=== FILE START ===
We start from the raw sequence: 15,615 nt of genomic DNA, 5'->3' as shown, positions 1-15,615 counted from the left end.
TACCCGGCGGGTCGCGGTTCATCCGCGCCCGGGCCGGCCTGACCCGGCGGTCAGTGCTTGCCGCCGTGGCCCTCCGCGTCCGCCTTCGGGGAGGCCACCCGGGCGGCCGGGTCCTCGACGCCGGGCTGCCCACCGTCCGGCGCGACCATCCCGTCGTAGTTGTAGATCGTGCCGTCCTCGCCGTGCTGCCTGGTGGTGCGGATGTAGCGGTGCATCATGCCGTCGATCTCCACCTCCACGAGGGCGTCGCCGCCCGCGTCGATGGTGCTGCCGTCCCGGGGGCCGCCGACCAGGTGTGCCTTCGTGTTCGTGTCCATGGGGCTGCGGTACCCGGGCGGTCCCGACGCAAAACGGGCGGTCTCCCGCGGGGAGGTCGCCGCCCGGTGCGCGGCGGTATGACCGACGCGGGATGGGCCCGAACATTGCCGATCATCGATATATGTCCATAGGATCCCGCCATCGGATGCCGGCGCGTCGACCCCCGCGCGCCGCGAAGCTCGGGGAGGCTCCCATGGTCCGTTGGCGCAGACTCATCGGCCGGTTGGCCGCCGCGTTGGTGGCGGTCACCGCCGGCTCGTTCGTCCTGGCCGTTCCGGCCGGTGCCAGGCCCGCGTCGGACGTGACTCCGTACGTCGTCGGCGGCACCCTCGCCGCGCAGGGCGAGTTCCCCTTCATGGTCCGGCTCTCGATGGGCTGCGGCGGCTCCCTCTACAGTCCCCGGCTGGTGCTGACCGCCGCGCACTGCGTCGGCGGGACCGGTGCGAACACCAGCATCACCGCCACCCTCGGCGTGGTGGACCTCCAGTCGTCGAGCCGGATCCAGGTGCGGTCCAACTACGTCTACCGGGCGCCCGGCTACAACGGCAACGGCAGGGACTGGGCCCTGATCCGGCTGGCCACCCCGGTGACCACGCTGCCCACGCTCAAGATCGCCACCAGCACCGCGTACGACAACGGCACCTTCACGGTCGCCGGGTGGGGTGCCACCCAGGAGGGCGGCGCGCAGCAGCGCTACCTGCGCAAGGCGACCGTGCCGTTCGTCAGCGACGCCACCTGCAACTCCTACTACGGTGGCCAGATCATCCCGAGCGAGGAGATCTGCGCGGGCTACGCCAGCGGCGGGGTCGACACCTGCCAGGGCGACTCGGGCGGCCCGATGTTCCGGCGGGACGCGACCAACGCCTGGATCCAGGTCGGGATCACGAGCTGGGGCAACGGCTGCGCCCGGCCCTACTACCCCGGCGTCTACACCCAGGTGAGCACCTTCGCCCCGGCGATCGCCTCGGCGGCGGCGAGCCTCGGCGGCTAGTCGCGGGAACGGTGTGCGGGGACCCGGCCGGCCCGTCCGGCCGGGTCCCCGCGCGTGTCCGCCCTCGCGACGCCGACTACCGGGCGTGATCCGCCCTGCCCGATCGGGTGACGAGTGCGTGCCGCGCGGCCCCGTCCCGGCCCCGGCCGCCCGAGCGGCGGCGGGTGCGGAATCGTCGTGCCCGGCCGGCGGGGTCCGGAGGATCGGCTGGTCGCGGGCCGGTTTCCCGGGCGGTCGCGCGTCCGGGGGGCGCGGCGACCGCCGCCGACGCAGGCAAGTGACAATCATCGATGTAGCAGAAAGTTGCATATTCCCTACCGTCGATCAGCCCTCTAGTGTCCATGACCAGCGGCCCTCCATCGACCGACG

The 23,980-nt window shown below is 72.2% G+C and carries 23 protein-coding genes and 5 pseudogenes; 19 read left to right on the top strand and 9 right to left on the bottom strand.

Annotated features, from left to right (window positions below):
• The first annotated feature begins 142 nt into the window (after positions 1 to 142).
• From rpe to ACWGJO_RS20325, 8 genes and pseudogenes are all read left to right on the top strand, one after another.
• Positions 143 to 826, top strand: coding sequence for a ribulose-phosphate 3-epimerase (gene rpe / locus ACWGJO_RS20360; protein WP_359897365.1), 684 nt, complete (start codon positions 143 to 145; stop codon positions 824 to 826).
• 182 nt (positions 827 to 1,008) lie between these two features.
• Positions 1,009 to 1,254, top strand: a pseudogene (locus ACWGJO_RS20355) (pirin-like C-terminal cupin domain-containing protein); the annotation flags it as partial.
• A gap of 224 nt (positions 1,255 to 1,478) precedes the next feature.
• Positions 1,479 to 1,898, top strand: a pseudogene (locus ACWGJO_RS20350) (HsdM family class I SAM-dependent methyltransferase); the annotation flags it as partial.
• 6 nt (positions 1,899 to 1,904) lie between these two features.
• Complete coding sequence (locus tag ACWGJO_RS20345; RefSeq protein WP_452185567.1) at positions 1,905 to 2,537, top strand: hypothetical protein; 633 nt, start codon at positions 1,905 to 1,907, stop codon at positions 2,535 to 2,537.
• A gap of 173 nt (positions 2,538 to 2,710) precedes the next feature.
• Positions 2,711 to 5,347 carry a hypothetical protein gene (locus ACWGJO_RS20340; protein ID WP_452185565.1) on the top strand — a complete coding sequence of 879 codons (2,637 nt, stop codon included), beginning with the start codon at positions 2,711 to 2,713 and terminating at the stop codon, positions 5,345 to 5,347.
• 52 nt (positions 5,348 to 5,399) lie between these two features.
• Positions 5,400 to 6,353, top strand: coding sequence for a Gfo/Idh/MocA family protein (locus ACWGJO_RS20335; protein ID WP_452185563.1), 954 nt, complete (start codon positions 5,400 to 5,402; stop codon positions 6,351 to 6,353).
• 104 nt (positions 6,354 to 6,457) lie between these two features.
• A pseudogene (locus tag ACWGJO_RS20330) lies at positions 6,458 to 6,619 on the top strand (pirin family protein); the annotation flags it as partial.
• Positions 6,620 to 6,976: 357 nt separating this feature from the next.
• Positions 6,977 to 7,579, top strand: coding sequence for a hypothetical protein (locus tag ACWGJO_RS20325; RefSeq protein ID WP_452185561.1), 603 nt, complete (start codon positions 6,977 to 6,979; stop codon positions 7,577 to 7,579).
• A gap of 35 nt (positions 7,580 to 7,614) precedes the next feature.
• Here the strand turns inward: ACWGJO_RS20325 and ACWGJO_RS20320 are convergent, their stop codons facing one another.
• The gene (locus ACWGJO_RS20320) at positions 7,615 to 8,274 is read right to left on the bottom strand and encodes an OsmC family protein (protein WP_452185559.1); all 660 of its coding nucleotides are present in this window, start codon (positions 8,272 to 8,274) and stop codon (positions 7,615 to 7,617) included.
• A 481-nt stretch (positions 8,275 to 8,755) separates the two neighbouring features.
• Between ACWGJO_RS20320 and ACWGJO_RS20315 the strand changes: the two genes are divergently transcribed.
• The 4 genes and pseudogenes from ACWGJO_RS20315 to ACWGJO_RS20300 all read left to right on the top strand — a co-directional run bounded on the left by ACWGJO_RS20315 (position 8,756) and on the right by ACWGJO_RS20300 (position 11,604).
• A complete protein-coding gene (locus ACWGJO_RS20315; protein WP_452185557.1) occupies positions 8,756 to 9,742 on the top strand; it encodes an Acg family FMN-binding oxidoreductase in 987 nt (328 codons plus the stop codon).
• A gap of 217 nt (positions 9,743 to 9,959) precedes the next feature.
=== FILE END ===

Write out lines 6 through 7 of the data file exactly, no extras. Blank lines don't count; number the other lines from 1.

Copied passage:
• From rpe to ACWGJO_RS20325, 8 genes and pseudogenes are all read left to right on the top strand, one after another.
• Positions 143 to 826, top strand: coding sequence for a ribulose-phosphate 3-epimerase (gene rpe / locus ACWGJO_RS20360; protein WP_359897365.1), 684 nt, complete (start codon positions 143 to 145; stop codon positions 824 to 826).